Querying an Agent: Part one

One of the biggest things I’ve noticed whilst working for a literary agent is that a lot of writers unknowingly do themselves a huge disservice. I know from my own writing experience that we can spend so much time and effort pouring our hearts into our writing and crafting our stories into manuscripts only to ruin this hard work with a poorly prepared submission letter (or email).

Hopefully, I can pass on some of my experience working for an agent (reading hundreds of submissions and sending hundreds of the dreaded rejection emails), as well as having recently attended the Emerging Writers Festival’s fantastic ‘The Pitch’ session, to help you create a strong query letter. While I can’t promise this letter will get your manuscript picked up and published, these tips will help get your submission read with the attention it deserves, and be more likely to receive professional feedback or hopefully a request for partials.

  1. Let your manuscript breathe

    First and foremost, finish your manuscript before sending it to any agents or publishers! I know it can be really tempting when you’ve nabbed yourself a great idea and just want to tell everyone about it, but please resist the urge to start querying when you are still working on your story. It’s really counter-productive in a query anyway, because all the agent or publisher is likely to say is “no, I only read completed manuscripts”, “email me when you’ve finished your draft” or will refuse to look at it until it’s finished anyway (especially as a finished piece can change dramatically from your initial plan and draft).I’d recommend firstly giving your manuscript breathing space (I know, I know – it’s super hard as you’ve just finished writing and you’re really excited). A little space can give you a much better perspective on your work. Take some time away from it – use it to do some research (see Step 3), and then come back to it with new eyes and a fresh outlook.
  2. Edit, edit, edit! 

    Not only should your manuscript be finished, but you want it to be at the most polished and professional state you can achieve. Don’t give agents or publishers an easy excuse to not read your work with writing full of sloppy spelling mistakes and ghastly grammar!What can be very handy is having someone else read it (though I know writerly types can get a little possessive – it’s ok). If you do get a friend or family member to look over it, have them read for clarity only (if they are reading it critically you may end up with a barrage of opinions and a manuscript which no direction). You could also visit your local writers centre – think about joining a writer’s group where you can get share your work with likeminded individuals or get access to industry professionals and mentor programs. Victorian Writers Centre offers a discounted manuscript assessment service for its members, which is a great way to get a professional to give you detailed feedback on your work. Also being able to say that your work has been workshopped/re-drafted can be incredibly useful for your submission letter.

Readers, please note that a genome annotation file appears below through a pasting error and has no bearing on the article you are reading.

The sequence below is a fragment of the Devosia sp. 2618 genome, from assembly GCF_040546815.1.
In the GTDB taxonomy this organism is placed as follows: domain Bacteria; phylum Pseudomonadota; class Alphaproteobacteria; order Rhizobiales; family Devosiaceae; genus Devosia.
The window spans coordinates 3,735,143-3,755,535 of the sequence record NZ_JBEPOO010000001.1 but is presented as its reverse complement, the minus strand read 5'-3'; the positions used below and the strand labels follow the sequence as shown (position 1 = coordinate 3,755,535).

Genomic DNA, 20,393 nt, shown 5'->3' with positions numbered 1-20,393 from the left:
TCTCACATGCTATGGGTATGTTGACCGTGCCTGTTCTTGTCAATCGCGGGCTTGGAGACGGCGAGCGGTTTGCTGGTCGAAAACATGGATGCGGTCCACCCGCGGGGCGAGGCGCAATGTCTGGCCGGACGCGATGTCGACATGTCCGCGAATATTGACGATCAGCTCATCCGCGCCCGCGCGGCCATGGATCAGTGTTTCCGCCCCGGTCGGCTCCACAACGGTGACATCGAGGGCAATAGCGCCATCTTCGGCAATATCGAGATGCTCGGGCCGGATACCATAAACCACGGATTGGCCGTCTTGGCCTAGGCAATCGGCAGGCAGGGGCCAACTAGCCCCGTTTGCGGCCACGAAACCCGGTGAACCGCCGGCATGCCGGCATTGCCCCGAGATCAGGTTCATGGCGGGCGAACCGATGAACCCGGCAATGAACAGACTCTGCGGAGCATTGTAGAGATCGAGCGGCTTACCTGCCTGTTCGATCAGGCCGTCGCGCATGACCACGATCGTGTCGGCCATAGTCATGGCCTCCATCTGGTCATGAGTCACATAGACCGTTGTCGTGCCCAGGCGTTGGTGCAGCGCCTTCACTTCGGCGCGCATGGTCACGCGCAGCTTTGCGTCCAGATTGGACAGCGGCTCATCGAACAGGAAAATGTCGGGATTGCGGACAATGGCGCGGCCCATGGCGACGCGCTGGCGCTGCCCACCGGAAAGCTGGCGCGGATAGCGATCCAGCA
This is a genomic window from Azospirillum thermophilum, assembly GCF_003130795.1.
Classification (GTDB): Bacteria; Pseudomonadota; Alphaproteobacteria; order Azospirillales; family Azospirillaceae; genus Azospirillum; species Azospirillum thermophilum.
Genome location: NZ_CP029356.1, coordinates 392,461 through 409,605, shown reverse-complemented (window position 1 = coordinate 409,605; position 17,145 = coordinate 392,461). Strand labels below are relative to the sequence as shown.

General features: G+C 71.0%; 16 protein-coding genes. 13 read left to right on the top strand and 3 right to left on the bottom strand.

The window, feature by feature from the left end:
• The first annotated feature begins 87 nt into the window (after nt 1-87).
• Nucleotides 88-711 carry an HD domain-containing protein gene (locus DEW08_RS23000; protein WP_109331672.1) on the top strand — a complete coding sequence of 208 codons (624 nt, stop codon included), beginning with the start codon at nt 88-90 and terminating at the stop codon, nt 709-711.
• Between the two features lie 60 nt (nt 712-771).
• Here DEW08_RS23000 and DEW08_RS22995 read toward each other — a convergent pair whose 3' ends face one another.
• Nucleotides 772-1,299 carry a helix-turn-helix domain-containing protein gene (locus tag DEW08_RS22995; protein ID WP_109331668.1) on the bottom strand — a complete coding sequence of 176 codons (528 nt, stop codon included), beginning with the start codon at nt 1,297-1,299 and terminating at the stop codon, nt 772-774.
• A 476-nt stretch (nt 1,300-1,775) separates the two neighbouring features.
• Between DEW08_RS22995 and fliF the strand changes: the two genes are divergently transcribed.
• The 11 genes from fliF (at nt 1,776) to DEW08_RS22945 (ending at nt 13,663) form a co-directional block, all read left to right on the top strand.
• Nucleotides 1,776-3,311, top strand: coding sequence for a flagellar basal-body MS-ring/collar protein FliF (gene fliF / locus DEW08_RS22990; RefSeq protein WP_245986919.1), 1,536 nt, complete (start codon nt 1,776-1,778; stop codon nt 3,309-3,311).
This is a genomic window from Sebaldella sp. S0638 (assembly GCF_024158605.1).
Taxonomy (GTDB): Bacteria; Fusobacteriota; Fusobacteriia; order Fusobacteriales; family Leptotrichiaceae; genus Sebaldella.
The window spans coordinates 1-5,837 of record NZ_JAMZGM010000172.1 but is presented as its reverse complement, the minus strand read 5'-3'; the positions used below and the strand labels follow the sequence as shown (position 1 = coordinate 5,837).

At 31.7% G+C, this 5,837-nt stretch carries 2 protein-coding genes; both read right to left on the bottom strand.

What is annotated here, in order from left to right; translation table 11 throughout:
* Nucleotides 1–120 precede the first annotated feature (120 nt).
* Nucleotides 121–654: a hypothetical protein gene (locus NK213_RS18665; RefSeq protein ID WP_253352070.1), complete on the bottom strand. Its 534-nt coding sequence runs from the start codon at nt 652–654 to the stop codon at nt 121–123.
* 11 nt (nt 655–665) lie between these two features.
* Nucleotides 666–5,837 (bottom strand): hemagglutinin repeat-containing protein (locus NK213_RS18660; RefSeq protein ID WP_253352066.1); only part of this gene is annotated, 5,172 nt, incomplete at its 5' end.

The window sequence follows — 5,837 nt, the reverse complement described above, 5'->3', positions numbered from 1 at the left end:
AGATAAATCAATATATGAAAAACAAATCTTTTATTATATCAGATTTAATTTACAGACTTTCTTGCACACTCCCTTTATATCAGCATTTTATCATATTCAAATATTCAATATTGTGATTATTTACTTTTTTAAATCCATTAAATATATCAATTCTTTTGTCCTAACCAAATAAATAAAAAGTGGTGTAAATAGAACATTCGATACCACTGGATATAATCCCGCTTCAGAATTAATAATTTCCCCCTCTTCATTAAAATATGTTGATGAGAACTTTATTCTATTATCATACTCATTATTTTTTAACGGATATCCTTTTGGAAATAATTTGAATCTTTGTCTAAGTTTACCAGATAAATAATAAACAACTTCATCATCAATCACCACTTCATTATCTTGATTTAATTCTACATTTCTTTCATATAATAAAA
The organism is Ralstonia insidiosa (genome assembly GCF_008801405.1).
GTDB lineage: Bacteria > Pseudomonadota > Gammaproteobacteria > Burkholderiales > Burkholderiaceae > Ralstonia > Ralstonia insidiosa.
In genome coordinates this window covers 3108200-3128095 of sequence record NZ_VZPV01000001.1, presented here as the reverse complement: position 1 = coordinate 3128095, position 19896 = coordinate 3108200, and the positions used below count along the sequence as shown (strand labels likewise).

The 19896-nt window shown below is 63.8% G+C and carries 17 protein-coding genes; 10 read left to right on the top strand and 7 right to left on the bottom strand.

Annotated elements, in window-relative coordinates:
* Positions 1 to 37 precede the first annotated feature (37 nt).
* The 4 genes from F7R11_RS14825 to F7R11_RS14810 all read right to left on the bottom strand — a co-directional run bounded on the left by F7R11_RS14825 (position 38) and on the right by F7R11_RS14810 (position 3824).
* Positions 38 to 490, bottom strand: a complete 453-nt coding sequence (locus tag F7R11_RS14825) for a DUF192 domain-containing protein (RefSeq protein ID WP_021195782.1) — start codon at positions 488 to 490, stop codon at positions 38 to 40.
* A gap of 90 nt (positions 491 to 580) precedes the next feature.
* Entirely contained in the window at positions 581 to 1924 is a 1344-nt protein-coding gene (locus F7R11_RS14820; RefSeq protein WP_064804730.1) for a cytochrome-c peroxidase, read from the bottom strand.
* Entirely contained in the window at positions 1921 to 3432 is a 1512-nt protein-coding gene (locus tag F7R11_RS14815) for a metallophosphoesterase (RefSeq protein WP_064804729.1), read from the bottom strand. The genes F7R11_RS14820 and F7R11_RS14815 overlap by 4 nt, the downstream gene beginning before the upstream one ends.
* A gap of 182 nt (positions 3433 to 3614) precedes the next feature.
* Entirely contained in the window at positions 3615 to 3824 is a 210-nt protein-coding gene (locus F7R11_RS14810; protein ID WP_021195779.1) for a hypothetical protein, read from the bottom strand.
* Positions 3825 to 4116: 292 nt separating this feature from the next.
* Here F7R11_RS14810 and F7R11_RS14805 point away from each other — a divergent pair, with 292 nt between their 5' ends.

3. Do your research!

    I can’t stress this enough! It is this step, in my opinion, that definitely sets a good submission apart from the mass of generic query emails. Ask yourself these questions to get started:-What kind of manuscript have you written?-Which authors write work similar to yours?-Who represents and publishes some of your favourite authors?Use this information to start working out which agent or publisher will be best suited to the work you have produced. Start Google-ing! Once you have an idea of potential places to submit to, ask these questions:-Are they looking for submissions? If not, consider whether or not you will wait until they are, or if you will submit to other agents/publishers in the meantime.-What are they looking for? What are they not looking for? Most agents and publishers have established lists (work they already represent and produce) – does your work fit within this list? This kind of information will save you a lot of potential rejections and embarrassment – because an agent who only represents non-fiction authors will probably not be interested in your sci-fi manuscript.-Read the submission guidelines! Again, if an agent says they do not want children’s’ fiction, don’t send them your picture book submissions – you will just get a curt ‘no thank you’ response.

    -Ask around – do you know someone with an agent? Has someone given you a recommendation? Use it!

    Maybe this sounds very elementary, but you’d be surprised what a difference it makes (and trust me, agents can tell the difference between someone who has done their research or sought connections, as opposed to someone who has just Googled “agents” and copy-pasted a submission to everyone on the results list). This step gives your work the best possible opportunity to be seen by the best, most relevant people and your hard work will pay off with a polished, professional query email.

Part Two will discuss how to start writing your query email and getting the technical side right.

-Steph of My Girl Friday currently works as an assistant to a Melbourne literary agent

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